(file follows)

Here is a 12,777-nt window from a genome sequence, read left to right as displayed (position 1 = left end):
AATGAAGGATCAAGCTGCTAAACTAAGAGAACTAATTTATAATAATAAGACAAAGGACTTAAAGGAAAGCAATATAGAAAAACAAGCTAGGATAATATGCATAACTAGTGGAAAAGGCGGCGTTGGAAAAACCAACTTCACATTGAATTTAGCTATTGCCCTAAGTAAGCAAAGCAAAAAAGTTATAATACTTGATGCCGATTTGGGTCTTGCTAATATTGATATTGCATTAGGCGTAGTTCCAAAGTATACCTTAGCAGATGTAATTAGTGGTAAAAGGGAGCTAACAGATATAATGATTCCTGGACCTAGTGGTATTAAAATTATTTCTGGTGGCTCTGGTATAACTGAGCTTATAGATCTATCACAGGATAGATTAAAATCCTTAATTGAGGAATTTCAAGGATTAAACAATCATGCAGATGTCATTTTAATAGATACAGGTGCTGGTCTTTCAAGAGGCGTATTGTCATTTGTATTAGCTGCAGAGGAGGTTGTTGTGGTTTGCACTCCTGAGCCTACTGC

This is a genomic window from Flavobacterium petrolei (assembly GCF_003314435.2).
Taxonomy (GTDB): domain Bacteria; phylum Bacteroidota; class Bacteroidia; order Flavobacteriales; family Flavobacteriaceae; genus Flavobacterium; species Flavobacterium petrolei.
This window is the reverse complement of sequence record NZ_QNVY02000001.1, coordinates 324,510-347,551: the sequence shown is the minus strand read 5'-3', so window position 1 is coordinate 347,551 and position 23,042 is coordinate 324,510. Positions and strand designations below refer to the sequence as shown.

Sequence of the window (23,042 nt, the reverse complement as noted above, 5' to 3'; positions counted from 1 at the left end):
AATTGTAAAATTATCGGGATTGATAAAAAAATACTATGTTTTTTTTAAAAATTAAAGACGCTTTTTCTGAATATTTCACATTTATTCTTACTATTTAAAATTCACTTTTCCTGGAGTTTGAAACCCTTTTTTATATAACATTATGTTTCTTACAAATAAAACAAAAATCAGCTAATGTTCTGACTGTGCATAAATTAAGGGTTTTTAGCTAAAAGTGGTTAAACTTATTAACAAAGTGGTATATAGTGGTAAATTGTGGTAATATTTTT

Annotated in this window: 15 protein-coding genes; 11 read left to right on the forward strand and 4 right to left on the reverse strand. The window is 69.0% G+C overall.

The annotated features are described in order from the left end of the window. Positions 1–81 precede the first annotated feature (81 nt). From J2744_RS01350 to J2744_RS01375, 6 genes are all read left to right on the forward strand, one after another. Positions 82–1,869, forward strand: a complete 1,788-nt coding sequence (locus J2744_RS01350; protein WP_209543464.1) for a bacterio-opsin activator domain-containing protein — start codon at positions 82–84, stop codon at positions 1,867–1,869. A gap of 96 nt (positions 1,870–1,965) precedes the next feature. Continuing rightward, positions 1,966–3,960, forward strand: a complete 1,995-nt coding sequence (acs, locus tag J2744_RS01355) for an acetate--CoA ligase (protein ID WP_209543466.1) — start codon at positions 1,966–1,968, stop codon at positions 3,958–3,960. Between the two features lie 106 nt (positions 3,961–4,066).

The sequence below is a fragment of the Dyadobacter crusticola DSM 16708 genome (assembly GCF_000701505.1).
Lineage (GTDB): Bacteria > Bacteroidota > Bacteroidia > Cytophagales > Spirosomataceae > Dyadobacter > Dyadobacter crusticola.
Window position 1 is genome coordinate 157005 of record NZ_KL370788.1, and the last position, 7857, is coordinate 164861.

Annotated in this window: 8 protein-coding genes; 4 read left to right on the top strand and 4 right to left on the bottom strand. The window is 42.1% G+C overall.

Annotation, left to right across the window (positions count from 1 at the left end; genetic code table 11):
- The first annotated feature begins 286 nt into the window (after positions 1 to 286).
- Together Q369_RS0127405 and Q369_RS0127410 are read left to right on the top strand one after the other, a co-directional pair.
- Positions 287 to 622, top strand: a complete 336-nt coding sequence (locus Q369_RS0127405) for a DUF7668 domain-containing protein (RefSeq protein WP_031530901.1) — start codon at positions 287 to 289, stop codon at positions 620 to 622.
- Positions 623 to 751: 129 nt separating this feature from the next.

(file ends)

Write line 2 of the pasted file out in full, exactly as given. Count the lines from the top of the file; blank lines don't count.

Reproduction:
AATGAAGGATCAAGCTGCTAAACTAAGAGAACTAATTTATAATAATAAGACAAAGGACTTAAAGGAAAGCAATATAGAAAAACAAGCTAGGATAATATGCATAACTAGTGGAAAAGGCGGCGTTGGAAAAACCAACTTCACATTGAATTTAGCTATTGCCCTAAGTAAGCAAAGCAAAAAAGTTATAATACTTGATGCCGATTTGGGTCTTGCTAATATTGATATTGCATTAGGCGTAGTTCCAAAGTATACCTTAGCAGATGTAATTAGTGGTAAAAGGGAGCTAACAGATATAATGATTCCTGGACCTAGTGGTATTAAAATTATTTCTGGTGGCTCTGGTATAACTGAGCTTATAGATCTATCACAGGATAGATTAAAATCCTTAATTGAGGAATTTCAAGGATTAAACAATCATGCAGATGTCATTTTAATAGATACAGGTGCTGGTCTTTCAAGAGGCGTATTGTCATTTGTATTAGCTGCAGAGGAGGTTGTTGTGGTTTGCACTCCTGAGCCTACTGC